I envy women who are comfortable with their appearance and who have pushed past the constant judgment from men and other women to prove that every woman is beautiful. Size and shape don’t matter, what matters is self-love, but for me, that level of self-love has been very hard to attain. That doesn’t mean I don’t try, but so far in my life, criticisms have beat compliments the majority of the time.

***

Since I started spending my time with more feminists, of all body types, races, and ages, I have entered into more discussions about body image, and I’ve seen more and more examples of women who love themselves without any hesitation. I have a strong group of friends who compliment me and make sure I know that when it comes to my body, my own opinion is the only one that matters.

It may not seem like it, but I really have come a long way. When I look in the mirror, I tell myself I look good, even if I don’t believe it right away. I exercise to be healthy, and am starting to discover how strong my body can be. I allow myself skip days, and cheat days, and although I try to be healthy, I know that I really will be okay if I eat a couple extra cookies. I have started wearing what I want to, and it’s easy to forget about my insecurities when I’m with my friends.


Katie Slajus

Volunteer Coordinator, What the F Magazine

Art by Amanda Donovan, Graphic Design, What the F Magazine

Posing as Myself

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Hi, I’m Tori, and I am tangibly close to graduating from college.

I never actually thought this day would come. Not because I didn’t think I wasn’t going to make it, but it was always so far into the future. Eons and decades and centuries away—always a distant reality that I never thought I would have to come face-to-face with.

But with graduation, there comes post-graduation. And that means going out into the real world with a real job and a real salary and a real apartment. However, after eons and decades and centuries of being a full-time student, I don’t know exactly how to succeed at a real job.

And with that dilemma, I have another big problem: I don’t know how to obtain a real job. The process is political, complicated and downright confusing. And once my application somehow advances to a competitive level, I shoot myself in the foot, because guess what? I kind of suck at interviewing.

This snag isn’t because I don’t like talking to other people—on the contrary, I love talking to people. I even love striking up conversations with people I don’t know in line at Starbucks. I like hearing other people’s thoughts and world-views and opinions—it’s probably why I spend hours on hours looking at the top contributors on Quora.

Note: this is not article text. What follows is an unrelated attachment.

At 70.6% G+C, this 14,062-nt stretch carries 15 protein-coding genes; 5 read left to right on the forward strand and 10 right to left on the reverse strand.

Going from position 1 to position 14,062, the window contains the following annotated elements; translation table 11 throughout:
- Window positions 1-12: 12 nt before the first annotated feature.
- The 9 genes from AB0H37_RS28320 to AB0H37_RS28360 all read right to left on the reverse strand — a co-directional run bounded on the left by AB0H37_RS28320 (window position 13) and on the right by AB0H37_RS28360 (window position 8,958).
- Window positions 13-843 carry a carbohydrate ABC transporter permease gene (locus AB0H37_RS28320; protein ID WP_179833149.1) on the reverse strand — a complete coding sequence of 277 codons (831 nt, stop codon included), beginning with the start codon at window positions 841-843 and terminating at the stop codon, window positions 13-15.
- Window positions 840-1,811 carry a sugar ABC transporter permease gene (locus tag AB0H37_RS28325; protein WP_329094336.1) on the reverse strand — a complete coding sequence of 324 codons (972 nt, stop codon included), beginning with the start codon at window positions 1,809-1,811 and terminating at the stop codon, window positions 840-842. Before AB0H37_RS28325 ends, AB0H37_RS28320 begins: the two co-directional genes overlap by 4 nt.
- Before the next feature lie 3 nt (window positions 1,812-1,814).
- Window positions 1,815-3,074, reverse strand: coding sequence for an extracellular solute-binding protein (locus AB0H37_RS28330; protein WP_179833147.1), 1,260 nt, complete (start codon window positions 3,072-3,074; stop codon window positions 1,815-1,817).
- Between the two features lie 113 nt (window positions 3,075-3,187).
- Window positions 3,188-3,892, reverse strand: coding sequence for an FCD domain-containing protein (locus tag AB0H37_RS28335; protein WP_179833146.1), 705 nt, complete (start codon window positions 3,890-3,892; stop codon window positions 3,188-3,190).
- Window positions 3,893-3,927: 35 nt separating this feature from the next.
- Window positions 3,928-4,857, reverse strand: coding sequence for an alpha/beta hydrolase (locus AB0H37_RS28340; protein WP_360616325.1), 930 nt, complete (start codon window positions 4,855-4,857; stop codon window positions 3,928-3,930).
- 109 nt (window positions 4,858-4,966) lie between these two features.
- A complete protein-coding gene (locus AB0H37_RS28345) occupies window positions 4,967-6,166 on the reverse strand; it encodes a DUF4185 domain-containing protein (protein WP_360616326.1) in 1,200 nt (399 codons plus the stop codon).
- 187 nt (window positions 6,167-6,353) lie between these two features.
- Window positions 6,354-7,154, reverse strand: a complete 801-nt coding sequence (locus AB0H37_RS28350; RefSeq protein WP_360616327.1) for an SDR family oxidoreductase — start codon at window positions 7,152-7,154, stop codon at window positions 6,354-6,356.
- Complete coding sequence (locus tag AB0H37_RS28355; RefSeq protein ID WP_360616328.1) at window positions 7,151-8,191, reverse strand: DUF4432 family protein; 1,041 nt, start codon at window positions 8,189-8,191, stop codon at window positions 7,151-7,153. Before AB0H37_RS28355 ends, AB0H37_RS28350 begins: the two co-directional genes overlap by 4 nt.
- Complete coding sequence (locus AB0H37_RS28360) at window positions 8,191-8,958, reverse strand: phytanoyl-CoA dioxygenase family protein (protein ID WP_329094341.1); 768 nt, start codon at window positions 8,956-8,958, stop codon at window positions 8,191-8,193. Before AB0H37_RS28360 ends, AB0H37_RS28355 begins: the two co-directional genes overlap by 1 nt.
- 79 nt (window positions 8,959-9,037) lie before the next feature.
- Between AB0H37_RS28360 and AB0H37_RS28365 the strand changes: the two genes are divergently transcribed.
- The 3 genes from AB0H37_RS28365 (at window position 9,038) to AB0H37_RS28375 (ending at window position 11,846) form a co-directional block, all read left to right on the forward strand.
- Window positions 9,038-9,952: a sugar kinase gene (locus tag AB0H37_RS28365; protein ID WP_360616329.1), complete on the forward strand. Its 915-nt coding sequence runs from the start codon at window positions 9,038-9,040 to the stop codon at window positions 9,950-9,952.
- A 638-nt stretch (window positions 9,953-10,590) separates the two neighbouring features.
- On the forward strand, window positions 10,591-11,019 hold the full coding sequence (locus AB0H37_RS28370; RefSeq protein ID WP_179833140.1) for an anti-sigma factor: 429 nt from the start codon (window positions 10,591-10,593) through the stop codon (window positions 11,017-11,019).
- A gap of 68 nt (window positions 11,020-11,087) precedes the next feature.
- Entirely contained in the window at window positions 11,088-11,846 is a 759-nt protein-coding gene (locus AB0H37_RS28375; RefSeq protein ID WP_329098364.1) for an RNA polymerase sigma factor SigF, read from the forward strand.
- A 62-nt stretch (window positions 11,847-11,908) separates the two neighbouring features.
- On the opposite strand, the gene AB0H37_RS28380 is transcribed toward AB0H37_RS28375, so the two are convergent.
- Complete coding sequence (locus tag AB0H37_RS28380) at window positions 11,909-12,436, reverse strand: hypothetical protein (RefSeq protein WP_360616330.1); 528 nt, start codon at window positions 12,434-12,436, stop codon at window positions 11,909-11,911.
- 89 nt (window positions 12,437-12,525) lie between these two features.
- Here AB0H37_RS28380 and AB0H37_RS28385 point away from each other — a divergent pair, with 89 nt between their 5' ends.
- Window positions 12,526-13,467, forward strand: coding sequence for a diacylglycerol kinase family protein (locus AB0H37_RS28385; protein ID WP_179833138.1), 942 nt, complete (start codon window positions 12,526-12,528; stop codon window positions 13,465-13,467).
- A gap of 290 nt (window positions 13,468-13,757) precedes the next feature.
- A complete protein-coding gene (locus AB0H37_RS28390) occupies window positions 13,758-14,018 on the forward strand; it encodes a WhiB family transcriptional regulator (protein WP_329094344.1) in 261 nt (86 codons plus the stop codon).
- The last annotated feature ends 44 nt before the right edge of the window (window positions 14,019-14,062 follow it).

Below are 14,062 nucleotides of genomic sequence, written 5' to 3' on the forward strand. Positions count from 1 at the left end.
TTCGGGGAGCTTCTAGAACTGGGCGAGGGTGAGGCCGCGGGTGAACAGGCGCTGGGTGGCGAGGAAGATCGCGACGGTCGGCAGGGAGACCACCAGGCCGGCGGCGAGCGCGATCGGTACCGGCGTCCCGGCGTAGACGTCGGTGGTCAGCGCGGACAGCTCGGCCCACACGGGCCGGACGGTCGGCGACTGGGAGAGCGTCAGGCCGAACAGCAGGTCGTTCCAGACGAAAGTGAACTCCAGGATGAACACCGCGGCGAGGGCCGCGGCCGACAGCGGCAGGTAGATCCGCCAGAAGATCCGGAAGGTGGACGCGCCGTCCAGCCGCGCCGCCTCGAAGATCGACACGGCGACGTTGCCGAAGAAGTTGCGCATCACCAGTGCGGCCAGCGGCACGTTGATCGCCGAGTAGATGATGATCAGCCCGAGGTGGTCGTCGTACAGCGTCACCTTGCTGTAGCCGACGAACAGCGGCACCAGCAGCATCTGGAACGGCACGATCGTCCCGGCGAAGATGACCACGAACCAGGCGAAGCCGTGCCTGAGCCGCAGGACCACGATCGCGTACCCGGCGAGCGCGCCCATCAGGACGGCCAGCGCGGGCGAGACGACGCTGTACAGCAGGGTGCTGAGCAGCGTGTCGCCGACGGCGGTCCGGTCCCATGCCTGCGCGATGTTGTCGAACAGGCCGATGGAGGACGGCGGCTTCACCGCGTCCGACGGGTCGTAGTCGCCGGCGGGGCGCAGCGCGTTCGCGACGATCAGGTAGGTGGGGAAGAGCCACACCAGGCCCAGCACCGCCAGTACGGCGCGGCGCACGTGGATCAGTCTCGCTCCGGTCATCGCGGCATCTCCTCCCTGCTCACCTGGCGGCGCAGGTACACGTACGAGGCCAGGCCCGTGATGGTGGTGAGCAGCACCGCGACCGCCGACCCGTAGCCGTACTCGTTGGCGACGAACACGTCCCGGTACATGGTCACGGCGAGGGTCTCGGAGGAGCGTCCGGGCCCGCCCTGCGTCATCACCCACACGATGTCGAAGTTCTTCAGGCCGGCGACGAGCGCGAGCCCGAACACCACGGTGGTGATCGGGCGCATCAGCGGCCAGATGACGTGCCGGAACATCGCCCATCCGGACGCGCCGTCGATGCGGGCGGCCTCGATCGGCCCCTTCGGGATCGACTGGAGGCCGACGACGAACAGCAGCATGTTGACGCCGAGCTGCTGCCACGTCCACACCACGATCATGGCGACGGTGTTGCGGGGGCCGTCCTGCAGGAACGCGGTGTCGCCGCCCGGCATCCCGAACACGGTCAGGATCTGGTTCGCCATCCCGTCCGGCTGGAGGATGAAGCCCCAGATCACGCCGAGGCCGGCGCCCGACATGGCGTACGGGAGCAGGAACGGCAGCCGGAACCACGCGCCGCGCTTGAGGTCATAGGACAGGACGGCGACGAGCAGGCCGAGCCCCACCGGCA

But I suck at talking about myself. I hate talking about myself. It gives me social anxiety to talk about my accomplishments and internships and successes, and I want to stop immediately after I open my mouth.

I don’t want to go into details of what I have been responsible for and executed in past projects. I like to skirt the surface and just say it was “a great experience” instead of giving concrete examples of what made it a valuable lesson; without specifics, I sound childish and inarticulate.

I feel like this might be a mild case of the infamous impostor syndrome. Maybe I can’t talk about my experiences and accomplishments because I am unable to internalize them and feel like I can’t take responsibility for the results. If I am asked questions about a specific role I took, I get nervous I might be found out as a fraud—even though I’m not! I really did contribute to these projects! Sometimes, I did practically the whole thing.

Maybe I don’t want to seem arrogant, because arrogance is one of the top qualities of a disliked woman. I much prefer humility and not having the spotlight on me, unless it is to occasionally tell a joke and be surrounded by the warm and familiar laughter of my friends.

Maybe I’m scared to death of authority figures. I laugh nervously and smile and trail off my sentences; it’s the little girl inside of me who is terrified of the principal’s office and getting into trouble by saying the wrong thing. That hot burn always still creeps up into my cheeks when confronting someone I want to impress.